The program, he said, has changed their lives. “They all have their own houses, they have their own truck, they have insurance, they're making good wages, and they're a key, vital part of our operation. And having them in our management staff, they're empathetic, they understand these people's situation and they're better at mentoring them.”

Stable Recovery has hired a grant writer to look for funding, and is holding the John Hall Golf Scramble fundraising event on October 9, but needs to step up the funding if it's going to expand its reach. Taylor says he's hopeful the Thoroughbred industry will realize the benefits of helping. Those benefits include not only helping those in need and developing a much-needed new work force, but perhaps also a bit of positive PR at a time when the industry desperately needs it.

For a sport reeling from a year in which it has stumbled from tragedy to tragedy, it seems as if supporting and embracing an inspiring program with Thoroughbred racehorses an integral part of the solution would be a positive for which we're desperate right now.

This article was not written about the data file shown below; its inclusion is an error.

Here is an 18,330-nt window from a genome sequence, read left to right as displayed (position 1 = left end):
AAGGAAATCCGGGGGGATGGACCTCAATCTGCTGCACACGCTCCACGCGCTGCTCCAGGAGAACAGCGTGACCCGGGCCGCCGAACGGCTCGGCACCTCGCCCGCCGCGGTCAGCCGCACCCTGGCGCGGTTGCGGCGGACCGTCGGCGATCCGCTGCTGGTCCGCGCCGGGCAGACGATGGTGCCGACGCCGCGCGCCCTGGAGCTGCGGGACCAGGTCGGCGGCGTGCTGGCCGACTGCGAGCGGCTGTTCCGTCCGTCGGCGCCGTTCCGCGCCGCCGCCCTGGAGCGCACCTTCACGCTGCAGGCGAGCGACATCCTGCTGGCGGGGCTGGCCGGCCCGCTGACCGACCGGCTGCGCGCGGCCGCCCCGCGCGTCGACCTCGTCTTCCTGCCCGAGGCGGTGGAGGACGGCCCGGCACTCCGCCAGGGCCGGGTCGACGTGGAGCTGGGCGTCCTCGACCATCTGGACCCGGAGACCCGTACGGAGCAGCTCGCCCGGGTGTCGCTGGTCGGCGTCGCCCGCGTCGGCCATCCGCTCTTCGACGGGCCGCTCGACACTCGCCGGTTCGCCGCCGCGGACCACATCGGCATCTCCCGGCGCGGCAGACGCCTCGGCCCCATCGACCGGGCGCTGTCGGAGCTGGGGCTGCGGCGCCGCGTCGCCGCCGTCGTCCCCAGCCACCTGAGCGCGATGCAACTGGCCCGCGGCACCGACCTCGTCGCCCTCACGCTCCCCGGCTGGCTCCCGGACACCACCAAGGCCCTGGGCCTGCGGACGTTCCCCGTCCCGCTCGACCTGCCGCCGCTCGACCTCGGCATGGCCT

Despite recent events, said Taylor, “There are a lot of good things going on, and this is one of them. We're helping a lot of people. And the thing about Stable Recovery is that we've got the secret sauce. When you throw the horse in the equation of somebody working the 12 steps, it's like a whole different level. I can see it every day. These guys spend an hour with a horse and it's like you couldn't have hired the best therapist in the world to work with them and do any better.”

To sign up for or sponsor an item in the John Hall Memorial Golf Scramble, click here. To make a donation to Stable Recovery, click here. To learn more, visit